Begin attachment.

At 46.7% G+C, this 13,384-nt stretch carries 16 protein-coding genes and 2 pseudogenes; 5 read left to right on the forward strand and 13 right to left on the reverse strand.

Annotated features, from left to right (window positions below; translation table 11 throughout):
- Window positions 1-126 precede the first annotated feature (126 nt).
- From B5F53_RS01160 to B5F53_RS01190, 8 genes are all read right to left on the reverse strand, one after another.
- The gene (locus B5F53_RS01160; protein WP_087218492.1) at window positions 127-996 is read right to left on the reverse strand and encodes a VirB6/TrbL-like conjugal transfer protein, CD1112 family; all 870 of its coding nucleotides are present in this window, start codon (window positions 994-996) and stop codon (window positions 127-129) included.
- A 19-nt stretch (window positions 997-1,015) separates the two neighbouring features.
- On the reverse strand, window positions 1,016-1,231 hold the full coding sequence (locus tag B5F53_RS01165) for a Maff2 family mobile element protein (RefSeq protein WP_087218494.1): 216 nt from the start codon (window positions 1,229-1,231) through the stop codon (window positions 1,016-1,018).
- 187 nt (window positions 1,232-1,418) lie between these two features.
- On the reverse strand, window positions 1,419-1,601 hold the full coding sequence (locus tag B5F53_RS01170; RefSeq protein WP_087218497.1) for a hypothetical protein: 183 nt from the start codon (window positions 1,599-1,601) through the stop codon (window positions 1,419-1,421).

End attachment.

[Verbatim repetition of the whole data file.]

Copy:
At 46.7% G+C, this 13,384-nt stretch carries 16 protein-coding genes and 2 pseudogenes; 5 read left to right on the forward strand and 13 right to left on the reverse strand.

Annotated features, from left to right (window positions below; translation table 11 throughout):
- Window positions 1-126 precede the first annotated feature (126 nt).
- From B5F53_RS01160 to B5F53_RS01190, 8 genes are all read right to left on the reverse strand, one after another.
- The gene (locus B5F53_RS01160; protein WP_087218492.1) at window positions 127-996 is read right to left on the reverse strand and encodes a VirB6/TrbL-like conjugal transfer protein, CD1112 family; all 870 of its coding nucleotides are present in this window, start codon (window positions 994-996) and stop codon (window positions 127-129) included.
- A 19-nt stretch (window positions 997-1,015) separates the two neighbouring features.
- On the reverse strand, window positions 1,016-1,231 hold the full coding sequence (locus tag B5F53_RS01165) for a Maff2 family mobile element protein (RefSeq protein WP_087218494.1): 216 nt from the start codon (window positions 1,229-1,231) through the stop codon (window positions 1,016-1,018).
- 187 nt (window positions 1,232-1,418) lie between these two features.
- On the reverse strand, window positions 1,419-1,601 hold the full coding sequence (locus tag B5F53_RS01170; RefSeq protein WP_087218497.1) for a hypothetical protein: 183 nt from the start codon (window positions 1,599-1,601) through the stop codon (window positions 1,419-1,421).